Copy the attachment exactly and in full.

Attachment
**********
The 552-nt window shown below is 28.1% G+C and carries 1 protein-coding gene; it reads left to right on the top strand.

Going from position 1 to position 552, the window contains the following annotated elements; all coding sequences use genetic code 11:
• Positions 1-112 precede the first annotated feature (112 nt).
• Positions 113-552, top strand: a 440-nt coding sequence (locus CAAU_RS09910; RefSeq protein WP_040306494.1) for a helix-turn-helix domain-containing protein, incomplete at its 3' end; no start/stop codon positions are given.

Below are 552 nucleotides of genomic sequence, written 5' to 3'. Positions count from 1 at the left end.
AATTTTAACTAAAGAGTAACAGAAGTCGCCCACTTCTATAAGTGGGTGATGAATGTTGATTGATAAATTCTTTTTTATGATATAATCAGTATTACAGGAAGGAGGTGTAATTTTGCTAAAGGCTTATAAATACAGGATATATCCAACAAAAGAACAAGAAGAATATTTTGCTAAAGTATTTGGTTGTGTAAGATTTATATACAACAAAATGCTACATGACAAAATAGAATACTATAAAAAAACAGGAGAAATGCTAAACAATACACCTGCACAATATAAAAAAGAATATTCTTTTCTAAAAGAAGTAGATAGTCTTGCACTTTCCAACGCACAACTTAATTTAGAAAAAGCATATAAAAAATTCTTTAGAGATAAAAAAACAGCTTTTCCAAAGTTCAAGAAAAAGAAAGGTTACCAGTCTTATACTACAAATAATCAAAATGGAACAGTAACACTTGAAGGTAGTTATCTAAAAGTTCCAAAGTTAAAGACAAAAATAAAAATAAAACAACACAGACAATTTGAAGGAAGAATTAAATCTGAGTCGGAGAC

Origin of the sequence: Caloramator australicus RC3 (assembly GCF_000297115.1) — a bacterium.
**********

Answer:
The 552-nt window shown below is 28.1% G+C and carries 1 protein-coding gene; it reads left to right on the top strand.

Going from position 1 to position 552, the window contains the following annotated elements; all coding sequences use genetic code 11:
• Positions 1-112 precede the first annotated feature (112 nt).
• Positions 113-552, top strand: a 440-nt coding sequence (locus CAAU_RS09910; RefSeq protein WP_040306494.1) for a helix-turn-helix domain-containing protein, incomplete at its 3' end; no start/stop codon positions are given.

Below are 552 nucleotides of genomic sequence, written 5' to 3'. Positions count from 1 at the left end.
AATTTTAACTAAAGAGTAACAGAAGTCGCCCACTTCTATAAGTGGGTGATGAATGTTGATTGATAAATTCTTTTTTATGATATAATCAGTATTACAGGAAGGAGGTGTAATTTTGCTAAAGGCTTATAAATACAGGATATATCCAACAAAAGAACAAGAAGAATATTTTGCTAAAGTATTTGGTTGTGTAAGATTTATATACAACAAAATGCTACATGACAAAATAGAATACTATAAAAAAACAGGAGAAATGCTAAACAATACACCTGCACAATATAAAAAAGAATATTCTTTTCTAAAAGAAGTAGATAGTCTTGCACTTTCCAACGCACAACTTAATTTAGAAAAAGCATATAAAAAATTCTTTAGAGATAAAAAAACAGCTTTTCCAAAGTTCAAGAAAAAGAAAGGTTACCAGTCTTATACTACAAATAATCAAAATGGAACAGTAACACTTGAAGGTAGTTATCTAAAAGTTCCAAAGTTAAAGACAAAAATAAAAATAAAACAACACAGACAATTTGAAGGAAGAATTAAATCTGAGTCGGAGAC

Origin of the sequence: Caloramator australicus RC3 (assembly GCF_000297115.1) — a bacterium.